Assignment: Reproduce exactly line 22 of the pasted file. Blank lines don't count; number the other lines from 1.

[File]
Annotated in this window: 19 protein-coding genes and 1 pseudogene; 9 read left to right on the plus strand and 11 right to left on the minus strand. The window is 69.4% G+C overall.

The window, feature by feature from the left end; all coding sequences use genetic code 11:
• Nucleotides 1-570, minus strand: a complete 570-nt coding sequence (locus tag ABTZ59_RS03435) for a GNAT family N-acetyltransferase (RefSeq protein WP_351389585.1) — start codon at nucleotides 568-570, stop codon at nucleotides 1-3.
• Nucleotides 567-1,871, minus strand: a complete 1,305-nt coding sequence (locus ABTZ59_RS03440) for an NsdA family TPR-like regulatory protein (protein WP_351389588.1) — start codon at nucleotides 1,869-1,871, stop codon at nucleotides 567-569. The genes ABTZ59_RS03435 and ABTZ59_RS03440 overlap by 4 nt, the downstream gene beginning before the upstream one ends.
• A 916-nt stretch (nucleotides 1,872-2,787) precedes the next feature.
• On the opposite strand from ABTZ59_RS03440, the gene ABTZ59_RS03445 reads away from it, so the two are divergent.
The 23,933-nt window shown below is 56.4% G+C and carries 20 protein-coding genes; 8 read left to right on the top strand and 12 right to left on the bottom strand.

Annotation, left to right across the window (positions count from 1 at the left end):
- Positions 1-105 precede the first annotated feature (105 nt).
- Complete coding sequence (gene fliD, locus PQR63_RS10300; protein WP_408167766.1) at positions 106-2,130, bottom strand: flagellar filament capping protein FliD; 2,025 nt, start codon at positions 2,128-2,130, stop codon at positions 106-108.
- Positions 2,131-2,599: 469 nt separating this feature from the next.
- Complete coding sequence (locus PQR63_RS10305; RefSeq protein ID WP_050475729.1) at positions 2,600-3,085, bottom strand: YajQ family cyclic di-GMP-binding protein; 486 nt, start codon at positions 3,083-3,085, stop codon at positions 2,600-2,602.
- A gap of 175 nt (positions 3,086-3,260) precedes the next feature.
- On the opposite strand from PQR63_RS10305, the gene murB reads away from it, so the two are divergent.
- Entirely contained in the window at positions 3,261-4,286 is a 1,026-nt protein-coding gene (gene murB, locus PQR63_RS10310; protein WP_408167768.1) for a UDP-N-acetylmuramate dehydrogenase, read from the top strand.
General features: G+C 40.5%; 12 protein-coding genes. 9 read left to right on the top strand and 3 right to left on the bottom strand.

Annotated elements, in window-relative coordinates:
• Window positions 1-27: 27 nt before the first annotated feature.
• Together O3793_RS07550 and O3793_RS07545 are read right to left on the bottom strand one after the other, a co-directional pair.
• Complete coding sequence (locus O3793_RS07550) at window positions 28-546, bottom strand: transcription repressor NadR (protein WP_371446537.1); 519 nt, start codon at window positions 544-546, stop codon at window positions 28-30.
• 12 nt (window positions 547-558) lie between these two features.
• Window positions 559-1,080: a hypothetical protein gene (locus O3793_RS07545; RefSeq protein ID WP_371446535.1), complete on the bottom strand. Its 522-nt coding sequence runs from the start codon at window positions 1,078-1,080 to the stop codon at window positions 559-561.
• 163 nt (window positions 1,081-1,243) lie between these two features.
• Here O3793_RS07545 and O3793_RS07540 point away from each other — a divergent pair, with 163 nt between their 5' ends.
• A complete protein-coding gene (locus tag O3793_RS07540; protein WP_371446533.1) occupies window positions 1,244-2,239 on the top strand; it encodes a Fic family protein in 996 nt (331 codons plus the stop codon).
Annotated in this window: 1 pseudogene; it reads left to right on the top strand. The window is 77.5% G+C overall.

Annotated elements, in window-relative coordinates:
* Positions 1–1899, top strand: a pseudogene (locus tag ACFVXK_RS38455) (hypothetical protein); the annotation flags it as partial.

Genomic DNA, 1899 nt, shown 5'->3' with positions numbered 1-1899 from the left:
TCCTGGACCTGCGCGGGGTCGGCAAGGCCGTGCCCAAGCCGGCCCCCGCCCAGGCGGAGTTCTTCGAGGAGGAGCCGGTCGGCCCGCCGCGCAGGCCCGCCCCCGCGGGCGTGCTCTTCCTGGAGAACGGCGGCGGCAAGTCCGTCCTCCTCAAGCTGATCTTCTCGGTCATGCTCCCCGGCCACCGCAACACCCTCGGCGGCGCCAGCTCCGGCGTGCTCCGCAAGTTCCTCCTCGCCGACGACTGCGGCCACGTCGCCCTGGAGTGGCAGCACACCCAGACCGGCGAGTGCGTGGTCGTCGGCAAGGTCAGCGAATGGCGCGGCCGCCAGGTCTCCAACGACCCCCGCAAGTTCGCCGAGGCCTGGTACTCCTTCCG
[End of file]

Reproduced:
• Window positions 559-1,080: a hypothetical protein gene (locus O3793_RS07545; RefSeq protein ID WP_371446535.1), complete on the bottom strand. Its 522-nt coding sequence runs from the start codon at window positions 1,078-1,080 to the stop codon at window positions 559-561.